The project will be built around a package of incentives designed to facilitate and inspire quick uptake in action by individual farmers. The methodology will be driven by the established network and practice of the Farmer Field Schools. Led by the project manager, a team will create local seedling nurseries and begin the process of educating individual farmers through the FFS groups. After an 6 month period, the leading farmer in each FFS group (determined by objective pre-established criteria around tree planting, swale construction, soil and water conservation) will be given a female goat. These goats produce manure which is high in nitrogen which can be incorporated back into the fields for improved soil fertility. After an additional 6 months the next leading farmer in each FFS Group will be rewarded a goat based upon the established criteria. These goats will be expected to reproduce so as time goes on, the kids will be given out to other members who come second, i.e. responsibility will be upon farmers to know that if such a farmer`s goat kids, the offspring will be expected to be designated by the project to the next recipient farmer. This process of review and award will be conducted 4 times (6, 12, 18, and 24 months. It is estimated that the project will need to purchase 252 female goats (63 FFS Groupsx4 cycles) to get the inventive program off the ground and to a point of self-sustainability.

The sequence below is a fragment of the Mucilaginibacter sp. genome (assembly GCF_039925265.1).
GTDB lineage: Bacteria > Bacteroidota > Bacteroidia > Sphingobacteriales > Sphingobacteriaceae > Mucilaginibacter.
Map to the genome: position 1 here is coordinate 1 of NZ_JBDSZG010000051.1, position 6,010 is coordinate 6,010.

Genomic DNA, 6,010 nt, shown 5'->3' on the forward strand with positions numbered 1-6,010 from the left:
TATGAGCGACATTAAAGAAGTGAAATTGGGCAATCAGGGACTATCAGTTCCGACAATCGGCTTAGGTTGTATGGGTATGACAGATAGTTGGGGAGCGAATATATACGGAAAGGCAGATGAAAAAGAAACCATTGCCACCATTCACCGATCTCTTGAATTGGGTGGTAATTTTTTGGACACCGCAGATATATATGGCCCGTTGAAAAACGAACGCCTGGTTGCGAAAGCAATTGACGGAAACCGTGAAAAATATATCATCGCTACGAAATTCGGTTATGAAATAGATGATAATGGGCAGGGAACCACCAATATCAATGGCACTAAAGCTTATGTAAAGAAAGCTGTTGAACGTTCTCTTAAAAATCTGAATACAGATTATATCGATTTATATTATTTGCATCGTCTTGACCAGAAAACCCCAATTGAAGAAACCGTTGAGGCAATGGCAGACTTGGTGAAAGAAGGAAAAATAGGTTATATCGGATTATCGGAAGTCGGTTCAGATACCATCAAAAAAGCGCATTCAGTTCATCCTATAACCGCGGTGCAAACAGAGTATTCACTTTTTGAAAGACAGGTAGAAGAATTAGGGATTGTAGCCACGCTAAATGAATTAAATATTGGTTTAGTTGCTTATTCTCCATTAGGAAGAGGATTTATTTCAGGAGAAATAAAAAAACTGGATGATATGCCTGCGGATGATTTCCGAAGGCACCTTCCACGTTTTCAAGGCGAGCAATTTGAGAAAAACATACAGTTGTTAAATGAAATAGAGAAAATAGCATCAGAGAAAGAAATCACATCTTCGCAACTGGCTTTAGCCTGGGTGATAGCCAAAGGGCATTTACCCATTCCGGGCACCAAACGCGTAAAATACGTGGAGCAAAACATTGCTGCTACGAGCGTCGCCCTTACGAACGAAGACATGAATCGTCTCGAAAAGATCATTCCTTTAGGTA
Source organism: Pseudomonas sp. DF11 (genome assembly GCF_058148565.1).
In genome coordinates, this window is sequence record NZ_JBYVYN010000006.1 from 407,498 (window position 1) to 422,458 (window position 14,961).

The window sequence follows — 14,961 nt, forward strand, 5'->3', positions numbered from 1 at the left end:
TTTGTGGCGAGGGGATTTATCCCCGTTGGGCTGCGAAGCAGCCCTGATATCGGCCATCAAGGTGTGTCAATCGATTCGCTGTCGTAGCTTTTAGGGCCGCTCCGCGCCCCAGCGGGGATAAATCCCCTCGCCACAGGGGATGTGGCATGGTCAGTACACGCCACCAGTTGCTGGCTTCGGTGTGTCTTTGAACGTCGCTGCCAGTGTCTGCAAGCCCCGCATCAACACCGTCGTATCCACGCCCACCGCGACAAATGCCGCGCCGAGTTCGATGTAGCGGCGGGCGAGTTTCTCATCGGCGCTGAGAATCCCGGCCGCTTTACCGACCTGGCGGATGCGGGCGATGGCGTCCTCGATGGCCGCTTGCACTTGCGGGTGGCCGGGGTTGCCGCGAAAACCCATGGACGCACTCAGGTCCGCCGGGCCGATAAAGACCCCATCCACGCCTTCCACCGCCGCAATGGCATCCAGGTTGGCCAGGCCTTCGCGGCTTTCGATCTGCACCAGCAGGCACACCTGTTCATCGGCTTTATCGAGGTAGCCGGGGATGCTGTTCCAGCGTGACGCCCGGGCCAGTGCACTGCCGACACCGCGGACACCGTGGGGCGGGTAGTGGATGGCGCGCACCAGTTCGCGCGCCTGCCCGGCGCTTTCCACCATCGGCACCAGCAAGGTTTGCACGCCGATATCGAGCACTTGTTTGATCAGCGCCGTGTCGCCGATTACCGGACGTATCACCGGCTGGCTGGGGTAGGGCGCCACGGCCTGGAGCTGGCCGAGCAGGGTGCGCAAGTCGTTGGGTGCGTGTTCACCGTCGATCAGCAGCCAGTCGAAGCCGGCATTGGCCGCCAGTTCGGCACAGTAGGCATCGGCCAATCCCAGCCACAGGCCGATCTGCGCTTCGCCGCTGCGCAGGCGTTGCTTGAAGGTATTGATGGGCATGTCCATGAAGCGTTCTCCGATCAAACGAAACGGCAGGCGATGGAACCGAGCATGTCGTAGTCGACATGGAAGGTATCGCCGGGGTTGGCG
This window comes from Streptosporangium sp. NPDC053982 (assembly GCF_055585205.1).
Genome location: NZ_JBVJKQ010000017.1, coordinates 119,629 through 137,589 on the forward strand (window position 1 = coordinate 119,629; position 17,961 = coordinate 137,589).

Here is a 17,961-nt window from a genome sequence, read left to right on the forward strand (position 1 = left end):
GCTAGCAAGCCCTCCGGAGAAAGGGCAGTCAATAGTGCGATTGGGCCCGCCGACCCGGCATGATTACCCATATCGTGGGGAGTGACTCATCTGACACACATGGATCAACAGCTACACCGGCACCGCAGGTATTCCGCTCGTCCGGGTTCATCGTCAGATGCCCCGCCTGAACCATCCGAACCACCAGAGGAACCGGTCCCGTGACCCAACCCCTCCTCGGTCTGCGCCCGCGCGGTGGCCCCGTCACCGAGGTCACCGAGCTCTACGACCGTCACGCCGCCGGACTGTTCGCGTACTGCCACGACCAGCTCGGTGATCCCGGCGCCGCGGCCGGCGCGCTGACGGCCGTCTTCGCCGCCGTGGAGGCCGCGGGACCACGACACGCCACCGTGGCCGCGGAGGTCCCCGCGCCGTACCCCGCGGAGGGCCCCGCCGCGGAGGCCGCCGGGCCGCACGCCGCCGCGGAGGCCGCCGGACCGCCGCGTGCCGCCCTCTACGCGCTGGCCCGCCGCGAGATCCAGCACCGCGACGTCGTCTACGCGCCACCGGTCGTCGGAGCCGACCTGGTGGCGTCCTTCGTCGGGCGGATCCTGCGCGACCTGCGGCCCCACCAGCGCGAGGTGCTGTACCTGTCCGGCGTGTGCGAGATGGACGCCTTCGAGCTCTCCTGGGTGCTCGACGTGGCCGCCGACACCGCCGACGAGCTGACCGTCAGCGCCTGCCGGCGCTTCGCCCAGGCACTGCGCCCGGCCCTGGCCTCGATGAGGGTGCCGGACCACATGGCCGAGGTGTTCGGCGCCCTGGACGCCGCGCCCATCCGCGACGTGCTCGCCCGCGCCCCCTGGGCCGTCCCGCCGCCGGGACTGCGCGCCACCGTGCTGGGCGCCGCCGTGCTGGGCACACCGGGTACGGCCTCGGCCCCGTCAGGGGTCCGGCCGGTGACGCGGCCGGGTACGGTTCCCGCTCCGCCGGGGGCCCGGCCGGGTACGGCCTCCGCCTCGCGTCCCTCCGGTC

Nathan Watadena points to land that is targeted for reforestation and restoration.
PROBLEM STATEMENT AND GOALS
Peace Kawomera’s livelihood is coffee produced on the slopes of Mt. Elgon between 1300 – 1700 meters above sea level. They are farmers whose staple foods are cereal crops but also keep some livestock they have diversified to vanilla and of recent though faint cocoa plants. But in amidst all these, farmers have realized the effects of climate change and how it is affecting their first crop which is coffee.
A survey conducted with 12 farmer groups noted that rains come late, and are now more erratic where by the rainy and dry seasons are harsher than ever, this has made it difficult for them to cope with the increased un employment rate which has led to youths making mud bricks for money, stone quarrying, cutting trees for timber and firewood to burn bricks all these leaving coffee plants in the bare environment. Therefore, this project must protect the farmer’s livelihood. This will ensure sustainability of coffee production, food security and better understanding of the ecosystems that work hand in hand.
1 Ensure long term sustainability of coffee farming with focus on quality production.
2 Improve biodiversity
3 Improve on food security.
4 Improve on water quality (water sheds).
5 Improve on soil quality.